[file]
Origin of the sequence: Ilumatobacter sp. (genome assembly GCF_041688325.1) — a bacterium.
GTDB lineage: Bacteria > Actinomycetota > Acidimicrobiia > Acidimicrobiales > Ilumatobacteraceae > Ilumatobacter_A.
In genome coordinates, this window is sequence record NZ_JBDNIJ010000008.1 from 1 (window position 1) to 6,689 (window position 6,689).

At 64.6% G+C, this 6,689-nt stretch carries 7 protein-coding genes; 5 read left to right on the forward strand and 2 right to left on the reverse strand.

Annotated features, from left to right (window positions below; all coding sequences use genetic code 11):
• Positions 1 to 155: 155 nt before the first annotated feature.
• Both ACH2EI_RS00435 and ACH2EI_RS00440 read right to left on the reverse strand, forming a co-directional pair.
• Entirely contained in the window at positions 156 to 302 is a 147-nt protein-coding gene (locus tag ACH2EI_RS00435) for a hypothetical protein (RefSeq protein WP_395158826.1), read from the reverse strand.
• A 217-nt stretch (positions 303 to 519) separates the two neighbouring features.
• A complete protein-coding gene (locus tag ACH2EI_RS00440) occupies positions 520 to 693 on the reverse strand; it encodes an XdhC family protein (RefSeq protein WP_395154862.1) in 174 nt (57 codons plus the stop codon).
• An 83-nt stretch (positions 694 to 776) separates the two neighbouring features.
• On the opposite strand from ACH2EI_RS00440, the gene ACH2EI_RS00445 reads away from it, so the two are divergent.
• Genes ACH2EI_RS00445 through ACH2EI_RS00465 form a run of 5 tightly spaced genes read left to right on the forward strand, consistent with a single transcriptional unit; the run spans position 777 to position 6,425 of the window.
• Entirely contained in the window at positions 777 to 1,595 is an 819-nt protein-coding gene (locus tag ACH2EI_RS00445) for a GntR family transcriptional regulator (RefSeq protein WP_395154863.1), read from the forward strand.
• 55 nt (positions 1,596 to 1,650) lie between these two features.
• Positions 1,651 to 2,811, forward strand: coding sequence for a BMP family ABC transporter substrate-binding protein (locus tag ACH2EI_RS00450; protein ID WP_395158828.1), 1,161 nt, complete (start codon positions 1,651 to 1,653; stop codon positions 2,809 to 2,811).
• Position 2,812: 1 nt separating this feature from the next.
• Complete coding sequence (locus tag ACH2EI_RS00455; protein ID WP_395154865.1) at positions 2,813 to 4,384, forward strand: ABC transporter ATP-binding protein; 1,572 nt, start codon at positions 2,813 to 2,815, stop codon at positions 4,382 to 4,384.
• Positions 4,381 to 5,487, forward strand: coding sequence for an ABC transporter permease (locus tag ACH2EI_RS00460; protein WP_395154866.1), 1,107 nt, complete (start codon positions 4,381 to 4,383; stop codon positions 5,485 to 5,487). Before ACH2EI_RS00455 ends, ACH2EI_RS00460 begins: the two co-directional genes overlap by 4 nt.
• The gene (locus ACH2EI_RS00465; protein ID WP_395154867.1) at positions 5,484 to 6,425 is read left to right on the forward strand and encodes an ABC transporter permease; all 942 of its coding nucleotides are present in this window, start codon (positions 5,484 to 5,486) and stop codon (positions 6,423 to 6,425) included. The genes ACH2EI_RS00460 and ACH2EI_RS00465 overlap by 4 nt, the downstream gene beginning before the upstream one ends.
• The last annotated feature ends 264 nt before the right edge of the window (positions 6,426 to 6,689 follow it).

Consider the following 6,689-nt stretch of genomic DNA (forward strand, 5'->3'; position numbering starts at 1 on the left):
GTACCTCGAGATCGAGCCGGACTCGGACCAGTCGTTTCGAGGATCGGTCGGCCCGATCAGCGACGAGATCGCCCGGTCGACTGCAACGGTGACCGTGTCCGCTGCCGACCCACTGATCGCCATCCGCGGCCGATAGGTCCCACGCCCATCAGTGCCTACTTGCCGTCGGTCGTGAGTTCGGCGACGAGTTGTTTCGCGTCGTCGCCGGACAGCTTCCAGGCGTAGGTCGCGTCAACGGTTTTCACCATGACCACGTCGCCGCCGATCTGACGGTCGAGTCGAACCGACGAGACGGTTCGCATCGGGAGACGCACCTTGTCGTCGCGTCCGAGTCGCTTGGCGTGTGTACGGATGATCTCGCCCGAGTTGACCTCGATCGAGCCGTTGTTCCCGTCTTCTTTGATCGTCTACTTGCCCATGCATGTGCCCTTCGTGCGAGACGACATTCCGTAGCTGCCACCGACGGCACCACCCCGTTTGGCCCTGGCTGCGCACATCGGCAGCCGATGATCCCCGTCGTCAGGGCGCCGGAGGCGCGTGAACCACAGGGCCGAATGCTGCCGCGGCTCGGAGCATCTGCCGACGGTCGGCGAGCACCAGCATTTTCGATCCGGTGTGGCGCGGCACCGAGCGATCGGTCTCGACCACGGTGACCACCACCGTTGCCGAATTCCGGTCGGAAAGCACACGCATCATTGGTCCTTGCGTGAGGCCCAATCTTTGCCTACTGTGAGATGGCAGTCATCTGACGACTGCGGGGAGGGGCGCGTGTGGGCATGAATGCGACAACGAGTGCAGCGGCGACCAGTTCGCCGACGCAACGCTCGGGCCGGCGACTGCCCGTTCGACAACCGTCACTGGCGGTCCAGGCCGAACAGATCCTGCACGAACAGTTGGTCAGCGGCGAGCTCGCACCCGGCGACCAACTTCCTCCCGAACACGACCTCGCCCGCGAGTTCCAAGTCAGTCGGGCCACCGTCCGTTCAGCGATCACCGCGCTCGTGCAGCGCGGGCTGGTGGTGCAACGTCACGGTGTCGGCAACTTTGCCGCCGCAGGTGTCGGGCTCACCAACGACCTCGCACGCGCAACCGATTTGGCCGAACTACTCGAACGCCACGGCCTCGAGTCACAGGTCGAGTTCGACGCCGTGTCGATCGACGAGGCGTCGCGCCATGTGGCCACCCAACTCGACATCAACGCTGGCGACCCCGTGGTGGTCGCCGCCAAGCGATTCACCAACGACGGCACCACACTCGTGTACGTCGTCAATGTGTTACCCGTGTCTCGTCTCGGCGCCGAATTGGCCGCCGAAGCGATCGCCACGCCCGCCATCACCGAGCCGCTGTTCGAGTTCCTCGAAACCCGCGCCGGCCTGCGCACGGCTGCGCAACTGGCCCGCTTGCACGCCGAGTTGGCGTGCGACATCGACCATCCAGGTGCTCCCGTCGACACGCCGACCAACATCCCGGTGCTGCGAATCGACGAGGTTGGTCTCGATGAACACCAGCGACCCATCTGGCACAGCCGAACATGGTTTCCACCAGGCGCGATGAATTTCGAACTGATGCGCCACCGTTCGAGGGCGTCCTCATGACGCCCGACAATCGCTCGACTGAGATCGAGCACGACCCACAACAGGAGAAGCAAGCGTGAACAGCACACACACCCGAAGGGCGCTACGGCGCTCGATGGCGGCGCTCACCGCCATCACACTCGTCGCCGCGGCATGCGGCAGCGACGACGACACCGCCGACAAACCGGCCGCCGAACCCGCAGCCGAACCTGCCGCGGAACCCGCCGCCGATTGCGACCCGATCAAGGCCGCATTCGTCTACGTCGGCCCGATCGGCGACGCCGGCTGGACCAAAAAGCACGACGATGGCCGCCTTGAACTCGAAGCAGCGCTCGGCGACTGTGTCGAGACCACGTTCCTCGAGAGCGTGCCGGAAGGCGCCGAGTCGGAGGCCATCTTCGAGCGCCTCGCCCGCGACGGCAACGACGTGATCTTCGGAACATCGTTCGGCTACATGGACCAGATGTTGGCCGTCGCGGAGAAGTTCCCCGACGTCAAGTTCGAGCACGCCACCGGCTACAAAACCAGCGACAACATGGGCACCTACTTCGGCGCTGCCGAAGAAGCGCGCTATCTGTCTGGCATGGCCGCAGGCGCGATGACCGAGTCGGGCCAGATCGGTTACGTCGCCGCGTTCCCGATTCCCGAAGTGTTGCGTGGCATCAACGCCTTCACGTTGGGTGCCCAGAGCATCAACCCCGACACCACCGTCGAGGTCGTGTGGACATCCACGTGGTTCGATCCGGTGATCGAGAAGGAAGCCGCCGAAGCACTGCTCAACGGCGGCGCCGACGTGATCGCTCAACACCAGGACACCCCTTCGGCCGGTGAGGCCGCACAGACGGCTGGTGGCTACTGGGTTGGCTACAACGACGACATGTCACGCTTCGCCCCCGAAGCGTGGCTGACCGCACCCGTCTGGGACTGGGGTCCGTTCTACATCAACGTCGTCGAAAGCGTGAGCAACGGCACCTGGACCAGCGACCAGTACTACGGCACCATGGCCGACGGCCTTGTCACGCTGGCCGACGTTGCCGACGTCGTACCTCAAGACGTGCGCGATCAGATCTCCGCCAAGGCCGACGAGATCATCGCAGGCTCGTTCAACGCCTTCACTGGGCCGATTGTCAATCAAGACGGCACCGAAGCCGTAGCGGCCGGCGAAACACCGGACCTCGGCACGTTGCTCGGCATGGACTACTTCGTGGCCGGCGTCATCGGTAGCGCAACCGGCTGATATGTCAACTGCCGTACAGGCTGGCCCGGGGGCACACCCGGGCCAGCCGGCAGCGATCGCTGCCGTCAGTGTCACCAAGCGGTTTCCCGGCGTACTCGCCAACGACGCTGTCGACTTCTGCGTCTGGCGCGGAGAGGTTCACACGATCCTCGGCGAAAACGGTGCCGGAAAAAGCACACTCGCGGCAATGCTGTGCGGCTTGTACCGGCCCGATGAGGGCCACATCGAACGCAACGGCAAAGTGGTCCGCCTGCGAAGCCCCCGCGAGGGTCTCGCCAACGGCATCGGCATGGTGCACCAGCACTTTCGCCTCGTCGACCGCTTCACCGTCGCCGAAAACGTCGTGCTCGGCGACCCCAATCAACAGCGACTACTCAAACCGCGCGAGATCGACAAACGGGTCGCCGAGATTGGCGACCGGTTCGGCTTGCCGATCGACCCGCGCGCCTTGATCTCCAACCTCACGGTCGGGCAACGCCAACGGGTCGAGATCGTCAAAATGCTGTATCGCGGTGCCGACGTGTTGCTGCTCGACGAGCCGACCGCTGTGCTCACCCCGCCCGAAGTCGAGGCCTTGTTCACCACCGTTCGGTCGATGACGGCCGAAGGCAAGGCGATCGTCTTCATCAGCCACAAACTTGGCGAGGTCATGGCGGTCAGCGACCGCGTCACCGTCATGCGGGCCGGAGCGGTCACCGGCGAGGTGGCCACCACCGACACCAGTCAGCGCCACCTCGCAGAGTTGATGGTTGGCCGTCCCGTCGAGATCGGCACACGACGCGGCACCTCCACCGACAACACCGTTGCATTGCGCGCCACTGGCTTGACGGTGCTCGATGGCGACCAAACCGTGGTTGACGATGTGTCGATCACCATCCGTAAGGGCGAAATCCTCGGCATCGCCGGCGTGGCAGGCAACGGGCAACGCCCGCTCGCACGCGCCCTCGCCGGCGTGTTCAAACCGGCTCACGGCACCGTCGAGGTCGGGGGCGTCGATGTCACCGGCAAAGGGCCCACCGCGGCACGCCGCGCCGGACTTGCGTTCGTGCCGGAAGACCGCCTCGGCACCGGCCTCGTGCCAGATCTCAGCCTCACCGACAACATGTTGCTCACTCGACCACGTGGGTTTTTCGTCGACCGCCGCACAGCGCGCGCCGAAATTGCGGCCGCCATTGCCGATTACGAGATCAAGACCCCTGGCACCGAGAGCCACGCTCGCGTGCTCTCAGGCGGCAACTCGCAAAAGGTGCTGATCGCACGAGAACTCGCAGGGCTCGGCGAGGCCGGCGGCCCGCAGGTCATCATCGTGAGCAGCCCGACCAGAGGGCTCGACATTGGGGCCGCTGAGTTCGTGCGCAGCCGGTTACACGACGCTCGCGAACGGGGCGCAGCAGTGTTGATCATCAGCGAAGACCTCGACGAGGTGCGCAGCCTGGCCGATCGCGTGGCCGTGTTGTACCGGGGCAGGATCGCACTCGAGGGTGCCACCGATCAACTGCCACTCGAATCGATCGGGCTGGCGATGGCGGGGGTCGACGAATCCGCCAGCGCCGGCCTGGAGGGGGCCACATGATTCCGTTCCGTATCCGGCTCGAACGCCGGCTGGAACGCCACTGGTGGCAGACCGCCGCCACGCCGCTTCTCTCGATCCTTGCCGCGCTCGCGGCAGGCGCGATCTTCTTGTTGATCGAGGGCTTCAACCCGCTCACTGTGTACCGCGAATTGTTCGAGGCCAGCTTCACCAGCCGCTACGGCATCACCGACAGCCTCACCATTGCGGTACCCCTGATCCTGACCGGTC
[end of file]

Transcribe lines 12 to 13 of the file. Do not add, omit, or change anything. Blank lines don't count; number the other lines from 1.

• On the opposite strand from ACH2EI_RS00440, the gene ACH2EI_RS00445 reads away from it, so the two are divergent.
• Genes ACH2EI_RS00445 through ACH2EI_RS00465 form a run of 5 tightly spaced genes read left to right on the forward strand, consistent with a single transcriptional unit; the run spans position 777 to position 6,425 of the window.